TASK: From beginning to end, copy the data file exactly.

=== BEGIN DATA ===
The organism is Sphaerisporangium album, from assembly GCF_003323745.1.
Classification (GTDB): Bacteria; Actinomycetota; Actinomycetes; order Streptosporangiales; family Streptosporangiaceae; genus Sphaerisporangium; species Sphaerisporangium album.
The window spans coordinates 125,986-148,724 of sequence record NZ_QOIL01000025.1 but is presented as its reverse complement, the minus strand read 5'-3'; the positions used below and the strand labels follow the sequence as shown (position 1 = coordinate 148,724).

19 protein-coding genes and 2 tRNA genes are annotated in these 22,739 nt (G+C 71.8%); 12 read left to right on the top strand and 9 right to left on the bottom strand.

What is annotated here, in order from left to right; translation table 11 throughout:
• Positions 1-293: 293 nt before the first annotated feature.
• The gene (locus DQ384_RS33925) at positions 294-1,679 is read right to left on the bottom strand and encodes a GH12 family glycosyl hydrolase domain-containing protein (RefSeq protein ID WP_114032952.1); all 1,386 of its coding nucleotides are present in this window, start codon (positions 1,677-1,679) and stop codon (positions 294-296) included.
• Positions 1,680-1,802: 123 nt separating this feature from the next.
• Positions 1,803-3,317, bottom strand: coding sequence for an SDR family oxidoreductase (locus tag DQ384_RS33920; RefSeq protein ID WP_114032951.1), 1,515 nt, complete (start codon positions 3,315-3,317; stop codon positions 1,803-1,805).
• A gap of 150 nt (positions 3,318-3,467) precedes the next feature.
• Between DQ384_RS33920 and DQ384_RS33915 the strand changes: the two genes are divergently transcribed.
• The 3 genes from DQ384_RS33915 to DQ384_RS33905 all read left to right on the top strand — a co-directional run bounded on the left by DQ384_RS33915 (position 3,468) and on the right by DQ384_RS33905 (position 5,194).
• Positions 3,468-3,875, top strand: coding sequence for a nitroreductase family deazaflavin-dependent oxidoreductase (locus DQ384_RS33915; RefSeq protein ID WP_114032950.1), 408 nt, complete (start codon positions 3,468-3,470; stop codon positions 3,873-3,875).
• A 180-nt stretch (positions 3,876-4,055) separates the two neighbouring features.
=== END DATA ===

The organism is Sphaerisporangium album, from assembly GCF_003323745.1.
Classification (GTDB): Bacteria; Actinomycetota; Actinomycetes; order Streptosporangiales; family Streptosporangiaceae; genus Sphaerisporangium; species Sphaerisporangium album.
The window spans coordinates 125,986-148,724 of sequence record NZ_QOIL01000025.1 but is presented as its reverse complement, the minus strand read 5'-3'; the positions used below and the strand labels follow the sequence as shown (position 1 = coordinate 148,724).

19 protein-coding genes and 2 tRNA genes are annotated in these 22,739 nt (G+C 71.8%); 12 read left to right on the top strand and 9 right to left on the bottom strand.

What is annotated here, in order from left to right; translation table 11 throughout:
• Positions 1-293: 293 nt before the first annotated feature.
• The gene (locus DQ384_RS33925) at positions 294-1,679 is read right to left on the bottom strand and encodes a GH12 family glycosyl hydrolase domain-containing protein (RefSeq protein ID WP_114032952.1); all 1,386 of its coding nucleotides are present in this window, start codon (positions 1,677-1,679) and stop codon (positions 294-296) included.
• Positions 1,680-1,802: 123 nt separating this feature from the next.
• Positions 1,803-3,317, bottom strand: coding sequence for an SDR family oxidoreductase (locus tag DQ384_RS33920; RefSeq protein ID WP_114032951.1), 1,515 nt, complete (start codon positions 3,315-3,317; stop codon positions 1,803-1,805).
• A gap of 150 nt (positions 3,318-3,467) precedes the next feature.
• Between DQ384_RS33920 and DQ384_RS33915 the strand changes: the two genes are divergently transcribed.
• The 3 genes from DQ384_RS33915 to DQ384_RS33905 all read left to right on the top strand — a co-directional run bounded on the left by DQ384_RS33915 (position 3,468) and on the right by DQ384_RS33905 (position 5,194).
• Positions 3,468-3,875, top strand: coding sequence for a nitroreductase family deazaflavin-dependent oxidoreductase (locus DQ384_RS33915; RefSeq protein ID WP_114032950.1), 408 nt, complete (start codon positions 3,468-3,470; stop codon positions 3,873-3,875).
• A 180-nt stretch (positions 3,876-4,055) separates the two neighbouring features.